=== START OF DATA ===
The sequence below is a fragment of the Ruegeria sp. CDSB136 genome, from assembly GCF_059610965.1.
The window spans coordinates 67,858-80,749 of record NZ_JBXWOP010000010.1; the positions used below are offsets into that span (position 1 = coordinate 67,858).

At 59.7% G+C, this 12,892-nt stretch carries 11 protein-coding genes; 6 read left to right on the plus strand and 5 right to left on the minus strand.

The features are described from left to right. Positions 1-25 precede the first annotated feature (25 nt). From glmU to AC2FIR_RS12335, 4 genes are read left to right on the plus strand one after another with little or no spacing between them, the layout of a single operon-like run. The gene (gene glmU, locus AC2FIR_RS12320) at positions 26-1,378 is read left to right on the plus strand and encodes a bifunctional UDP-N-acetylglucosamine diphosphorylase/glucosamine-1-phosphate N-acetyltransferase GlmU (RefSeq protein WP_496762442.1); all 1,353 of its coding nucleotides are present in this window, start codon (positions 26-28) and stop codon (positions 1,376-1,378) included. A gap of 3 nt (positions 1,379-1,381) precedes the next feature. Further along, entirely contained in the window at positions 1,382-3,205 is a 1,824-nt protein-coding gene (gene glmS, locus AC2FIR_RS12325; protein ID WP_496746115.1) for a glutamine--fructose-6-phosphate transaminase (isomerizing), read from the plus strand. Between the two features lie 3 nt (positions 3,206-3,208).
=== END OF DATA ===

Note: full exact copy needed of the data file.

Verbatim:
The sequence below is a fragment of the Ruegeria sp. CDSB136 genome, from assembly GCF_059610965.1.
The window spans coordinates 67,858-80,749 of record NZ_JBXWOP010000010.1; the positions used below are offsets into that span (position 1 = coordinate 67,858).

At 59.7% G+C, this 12,892-nt stretch carries 11 protein-coding genes; 6 read left to right on the plus strand and 5 right to left on the minus strand.

The features are described from left to right. Positions 1-25 precede the first annotated feature (25 nt). From glmU to AC2FIR_RS12335, 4 genes are read left to right on the plus strand one after another with little or no spacing between them, the layout of a single operon-like run. The gene (gene glmU, locus AC2FIR_RS12320) at positions 26-1,378 is read left to right on the plus strand and encodes a bifunctional UDP-N-acetylglucosamine diphosphorylase/glucosamine-1-phosphate N-acetyltransferase GlmU (RefSeq protein WP_496762442.1); all 1,353 of its coding nucleotides are present in this window, start codon (positions 26-28) and stop codon (positions 1,376-1,378) included. A gap of 3 nt (positions 1,379-1,381) precedes the next feature. Further along, entirely contained in the window at positions 1,382-3,205 is a 1,824-nt protein-coding gene (gene glmS, locus AC2FIR_RS12325; protein ID WP_496746115.1) for a glutamine--fructose-6-phosphate transaminase (isomerizing), read from the plus strand. Between the two features lie 3 nt (positions 3,206-3,208).